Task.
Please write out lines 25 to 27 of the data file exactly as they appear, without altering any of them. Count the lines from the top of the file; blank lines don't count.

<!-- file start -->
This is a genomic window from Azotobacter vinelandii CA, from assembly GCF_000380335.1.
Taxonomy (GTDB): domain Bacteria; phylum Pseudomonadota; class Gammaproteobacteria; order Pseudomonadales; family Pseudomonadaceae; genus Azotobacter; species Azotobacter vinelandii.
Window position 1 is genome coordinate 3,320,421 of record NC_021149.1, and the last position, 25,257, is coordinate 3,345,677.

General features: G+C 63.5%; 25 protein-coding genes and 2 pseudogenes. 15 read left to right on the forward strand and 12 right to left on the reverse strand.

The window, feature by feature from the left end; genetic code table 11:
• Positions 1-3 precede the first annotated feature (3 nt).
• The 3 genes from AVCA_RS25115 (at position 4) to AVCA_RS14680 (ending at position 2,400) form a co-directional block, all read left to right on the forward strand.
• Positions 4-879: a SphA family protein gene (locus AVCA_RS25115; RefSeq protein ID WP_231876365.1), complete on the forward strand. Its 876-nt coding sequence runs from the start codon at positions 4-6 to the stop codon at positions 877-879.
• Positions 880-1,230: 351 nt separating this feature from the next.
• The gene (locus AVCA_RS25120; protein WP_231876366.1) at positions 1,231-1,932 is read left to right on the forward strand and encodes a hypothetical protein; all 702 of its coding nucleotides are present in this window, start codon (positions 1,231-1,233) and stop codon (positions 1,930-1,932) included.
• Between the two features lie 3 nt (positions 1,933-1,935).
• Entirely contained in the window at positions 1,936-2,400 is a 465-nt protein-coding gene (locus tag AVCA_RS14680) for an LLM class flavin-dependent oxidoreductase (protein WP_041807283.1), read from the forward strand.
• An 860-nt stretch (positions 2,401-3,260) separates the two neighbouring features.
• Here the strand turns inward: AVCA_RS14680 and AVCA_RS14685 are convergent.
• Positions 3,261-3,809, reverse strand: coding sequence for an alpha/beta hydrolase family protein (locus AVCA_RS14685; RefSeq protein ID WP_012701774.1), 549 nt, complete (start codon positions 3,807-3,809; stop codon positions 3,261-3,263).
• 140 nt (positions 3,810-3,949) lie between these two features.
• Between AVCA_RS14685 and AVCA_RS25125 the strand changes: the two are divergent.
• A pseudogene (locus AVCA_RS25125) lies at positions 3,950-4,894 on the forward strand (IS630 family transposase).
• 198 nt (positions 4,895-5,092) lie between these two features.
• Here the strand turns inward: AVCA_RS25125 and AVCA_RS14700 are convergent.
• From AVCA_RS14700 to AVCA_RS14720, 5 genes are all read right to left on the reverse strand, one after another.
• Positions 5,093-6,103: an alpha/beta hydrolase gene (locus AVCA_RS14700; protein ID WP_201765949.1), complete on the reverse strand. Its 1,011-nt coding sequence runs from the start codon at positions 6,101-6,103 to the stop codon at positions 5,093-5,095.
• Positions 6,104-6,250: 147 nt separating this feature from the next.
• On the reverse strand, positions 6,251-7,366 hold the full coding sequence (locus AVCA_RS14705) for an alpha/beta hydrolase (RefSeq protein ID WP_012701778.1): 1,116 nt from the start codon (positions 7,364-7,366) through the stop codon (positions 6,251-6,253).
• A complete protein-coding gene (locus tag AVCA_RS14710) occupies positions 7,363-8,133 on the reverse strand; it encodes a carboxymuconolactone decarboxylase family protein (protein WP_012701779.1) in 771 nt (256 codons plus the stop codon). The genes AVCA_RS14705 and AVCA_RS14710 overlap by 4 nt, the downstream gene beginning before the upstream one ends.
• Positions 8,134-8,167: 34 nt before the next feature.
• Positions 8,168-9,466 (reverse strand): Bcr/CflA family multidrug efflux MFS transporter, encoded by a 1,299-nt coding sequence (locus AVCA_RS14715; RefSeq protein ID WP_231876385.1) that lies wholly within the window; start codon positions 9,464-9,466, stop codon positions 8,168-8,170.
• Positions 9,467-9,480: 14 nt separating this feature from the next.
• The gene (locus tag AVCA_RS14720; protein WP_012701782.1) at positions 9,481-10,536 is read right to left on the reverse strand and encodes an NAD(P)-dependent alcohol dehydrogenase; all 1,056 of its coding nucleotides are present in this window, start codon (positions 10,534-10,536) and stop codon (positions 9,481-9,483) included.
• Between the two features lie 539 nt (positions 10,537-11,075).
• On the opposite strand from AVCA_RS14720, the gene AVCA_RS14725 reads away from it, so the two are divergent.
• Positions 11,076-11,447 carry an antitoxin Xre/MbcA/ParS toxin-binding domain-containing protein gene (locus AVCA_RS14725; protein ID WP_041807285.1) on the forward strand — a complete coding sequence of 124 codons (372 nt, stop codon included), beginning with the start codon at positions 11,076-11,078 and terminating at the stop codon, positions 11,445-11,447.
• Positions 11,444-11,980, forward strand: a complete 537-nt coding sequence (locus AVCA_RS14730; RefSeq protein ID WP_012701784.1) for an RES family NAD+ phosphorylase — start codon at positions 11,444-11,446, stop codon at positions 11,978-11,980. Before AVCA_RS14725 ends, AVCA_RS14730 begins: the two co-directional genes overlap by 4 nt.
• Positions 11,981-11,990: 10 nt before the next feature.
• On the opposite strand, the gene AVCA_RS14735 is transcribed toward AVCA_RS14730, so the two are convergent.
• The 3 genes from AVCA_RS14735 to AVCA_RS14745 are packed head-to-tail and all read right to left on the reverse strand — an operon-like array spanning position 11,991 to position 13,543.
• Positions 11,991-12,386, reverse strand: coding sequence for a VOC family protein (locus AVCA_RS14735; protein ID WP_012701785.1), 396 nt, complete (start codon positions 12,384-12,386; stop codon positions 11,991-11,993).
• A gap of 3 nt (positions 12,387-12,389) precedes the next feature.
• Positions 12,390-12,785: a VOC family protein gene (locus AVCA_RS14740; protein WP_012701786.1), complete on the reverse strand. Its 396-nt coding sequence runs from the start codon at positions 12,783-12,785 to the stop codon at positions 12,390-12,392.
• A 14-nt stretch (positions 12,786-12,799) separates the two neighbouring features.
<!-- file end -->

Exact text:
• A complete protein-coding gene (locus tag AVCA_RS14710) occupies positions 7,363-8,133 on the reverse strand; it encodes a carboxymuconolactone decarboxylase family protein (protein WP_012701779.1) in 771 nt (256 codons plus the stop codon). The genes AVCA_RS14705 and AVCA_RS14710 overlap by 4 nt, the downstream gene beginning before the upstream one ends.
• Positions 8,134-8,167: 34 nt before the next feature.
• Positions 8,168-9,466 (reverse strand): Bcr/CflA family multidrug efflux MFS transporter, encoded by a 1,299-nt coding sequence (locus AVCA_RS14715; RefSeq protein ID WP_231876385.1) that lies wholly within the window; start codon positions 9,464-9,466, stop codon positions 8,168-8,170.